Saturday, July 12, 2014

Presidential Rhetoric VIII: Martin Van Buren

Welcome to Part Eight of our series on the rhetoric of American presidential inaugural addresses. Please feel free to look at the previous entries in the series:
  1. Worthy of Marble?
  2. John Adams
  3. Thomas Jefferson
  4. James Madison
  5. James Monroe
  6. John Quincy Adams
  7. Andrew Jackson
See Also: Presidential Rhetoric: Grading the Graders

We continue with our present look at the rhetoric of Martin Van Buren's inaugural address. Will there be any stylistic curiosities in this speech from the New York-born, Dutch-speaking president?

The text of the speech, via

1. Fellow-Citizens: The practice of all my predecessors imposes on me an obligation I cheerfully fulfill—to accompany the first and solemn act of my public trust with an avowal of the principles that will guide me in performing it and an expression of my feelings on assuming a charge so responsible and vast. In imitating their example I tread in the footsteps of illustrious men, whose superiors it is our happiness to believe are not found on the executive calendar of any country. Among them we recognize the earliest and firmest pillars of the Republic— [1] those by whom our national independence was first declared, [2him who above all others contributed to establish it on the field of battle, [3] and those whose expanded intellect and patriotism constructed, improved, and perfected the inestimable institutions under which we live. If [A] such men in the position I now occupy felt themselves overwhelmed by a sense of gratitude for this the highest of all marks of their country's confidence, [B] and by a consciousness of their inability adequately to discharge the duties of an office so difficult and exalted, [C] how much more must these considerations affect one who can rely on no such claims for favor or forbearance! Unlike all who have preceded me, the Revolution that gave us existence as one people was achieved at the period of my birth; and whilst I contemplate with grateful reverence that memorable event, I feel that I belong to a later age and that I may not expect my countrymen to weigh my actions with the same kind and partial hand.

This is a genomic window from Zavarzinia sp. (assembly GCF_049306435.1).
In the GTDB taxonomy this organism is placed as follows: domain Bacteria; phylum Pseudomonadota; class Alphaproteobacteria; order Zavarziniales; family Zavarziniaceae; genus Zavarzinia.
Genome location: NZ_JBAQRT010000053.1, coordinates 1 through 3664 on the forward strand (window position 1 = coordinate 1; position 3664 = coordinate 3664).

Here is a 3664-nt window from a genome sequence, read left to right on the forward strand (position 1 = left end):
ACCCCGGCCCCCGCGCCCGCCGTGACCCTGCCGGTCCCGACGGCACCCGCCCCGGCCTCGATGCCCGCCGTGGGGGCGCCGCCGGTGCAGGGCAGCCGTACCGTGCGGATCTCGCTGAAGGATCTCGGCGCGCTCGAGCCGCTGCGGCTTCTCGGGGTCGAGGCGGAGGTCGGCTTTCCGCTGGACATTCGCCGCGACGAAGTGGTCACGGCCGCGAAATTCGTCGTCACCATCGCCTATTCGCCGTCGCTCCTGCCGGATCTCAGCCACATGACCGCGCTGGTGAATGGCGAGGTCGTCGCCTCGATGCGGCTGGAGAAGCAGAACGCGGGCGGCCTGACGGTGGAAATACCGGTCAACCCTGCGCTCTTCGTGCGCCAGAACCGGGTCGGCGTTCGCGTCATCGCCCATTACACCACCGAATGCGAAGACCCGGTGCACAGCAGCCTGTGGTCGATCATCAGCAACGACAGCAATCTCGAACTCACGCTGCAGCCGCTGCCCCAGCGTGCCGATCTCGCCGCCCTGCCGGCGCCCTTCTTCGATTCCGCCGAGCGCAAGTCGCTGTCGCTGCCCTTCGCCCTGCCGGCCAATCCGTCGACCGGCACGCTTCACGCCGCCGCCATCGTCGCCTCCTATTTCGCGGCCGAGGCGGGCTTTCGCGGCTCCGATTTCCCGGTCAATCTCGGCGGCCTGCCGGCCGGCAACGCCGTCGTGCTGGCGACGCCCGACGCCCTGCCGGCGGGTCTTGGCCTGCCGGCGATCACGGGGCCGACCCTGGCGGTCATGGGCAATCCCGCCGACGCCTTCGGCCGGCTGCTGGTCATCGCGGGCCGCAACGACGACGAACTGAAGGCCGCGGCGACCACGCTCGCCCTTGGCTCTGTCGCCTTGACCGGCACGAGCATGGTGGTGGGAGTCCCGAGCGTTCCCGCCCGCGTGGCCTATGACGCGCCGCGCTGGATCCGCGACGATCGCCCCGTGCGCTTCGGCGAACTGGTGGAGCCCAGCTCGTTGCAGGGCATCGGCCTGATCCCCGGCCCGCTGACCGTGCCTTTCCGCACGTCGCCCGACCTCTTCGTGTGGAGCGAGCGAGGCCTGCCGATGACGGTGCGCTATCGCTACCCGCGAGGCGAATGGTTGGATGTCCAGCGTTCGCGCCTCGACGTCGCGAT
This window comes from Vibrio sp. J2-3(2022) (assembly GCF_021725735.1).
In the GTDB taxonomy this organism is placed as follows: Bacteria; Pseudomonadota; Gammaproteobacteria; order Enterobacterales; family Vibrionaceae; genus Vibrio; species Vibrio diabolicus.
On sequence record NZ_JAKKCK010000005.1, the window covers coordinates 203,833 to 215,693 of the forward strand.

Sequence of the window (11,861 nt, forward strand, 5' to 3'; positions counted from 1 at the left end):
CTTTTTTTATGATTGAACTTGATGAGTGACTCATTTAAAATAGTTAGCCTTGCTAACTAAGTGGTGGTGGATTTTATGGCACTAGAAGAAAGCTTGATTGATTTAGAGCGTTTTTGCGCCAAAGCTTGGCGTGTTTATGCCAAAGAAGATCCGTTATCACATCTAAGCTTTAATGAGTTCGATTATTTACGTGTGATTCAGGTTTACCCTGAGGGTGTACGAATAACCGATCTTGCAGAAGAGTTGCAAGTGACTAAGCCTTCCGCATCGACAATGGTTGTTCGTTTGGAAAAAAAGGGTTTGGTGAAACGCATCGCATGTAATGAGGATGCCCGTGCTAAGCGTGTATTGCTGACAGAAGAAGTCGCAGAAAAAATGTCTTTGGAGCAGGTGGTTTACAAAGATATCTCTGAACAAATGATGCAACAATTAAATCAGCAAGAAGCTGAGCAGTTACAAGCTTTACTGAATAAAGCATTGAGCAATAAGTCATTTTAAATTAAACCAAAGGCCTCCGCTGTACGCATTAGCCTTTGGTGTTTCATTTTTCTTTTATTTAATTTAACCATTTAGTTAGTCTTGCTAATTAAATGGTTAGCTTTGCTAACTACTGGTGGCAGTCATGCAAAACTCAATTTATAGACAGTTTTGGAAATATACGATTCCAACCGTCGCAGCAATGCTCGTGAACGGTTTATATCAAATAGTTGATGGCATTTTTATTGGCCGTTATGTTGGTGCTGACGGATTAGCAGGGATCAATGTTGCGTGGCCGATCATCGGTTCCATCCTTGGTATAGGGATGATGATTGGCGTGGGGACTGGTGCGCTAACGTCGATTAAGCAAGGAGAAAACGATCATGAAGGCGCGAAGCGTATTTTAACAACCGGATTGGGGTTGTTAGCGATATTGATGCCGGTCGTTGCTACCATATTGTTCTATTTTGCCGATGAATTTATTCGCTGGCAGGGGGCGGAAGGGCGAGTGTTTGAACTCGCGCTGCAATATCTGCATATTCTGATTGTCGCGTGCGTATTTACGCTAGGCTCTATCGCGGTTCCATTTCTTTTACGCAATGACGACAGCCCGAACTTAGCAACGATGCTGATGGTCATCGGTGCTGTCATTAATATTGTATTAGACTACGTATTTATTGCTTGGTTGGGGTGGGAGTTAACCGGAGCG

While the opening sentence begins with the now traditional sentiments of modesty and following in the footsteps of great predecessors, two words stand out: cheerfully and happiness. This is the first time any degree of cheer or joviality has made its way into any inaugural address, and while these words don't constitute frivolity, they do mark a uniquely festive sense of gratitude for having inherited such a great nation from such great men. Van Buren's use of the word calendar is also worth a note, for on the one hand it can simply mean register, but also it can mean guide or example, and even by metonymy it can refer to the history of the presidency. The firm image pillars of the Republic is no throwaway, though, but itself becomes the foundation for the rest of the paragraph. Van Buren breaks the Founders into three groups of those who 1) declared independence, 2) fought for it, and 3) those who firmed and expanded it. This is a novel and engaging way of reiterating the feats of the Founders, and note with him who the indirect reference to the now nearly deified Washington.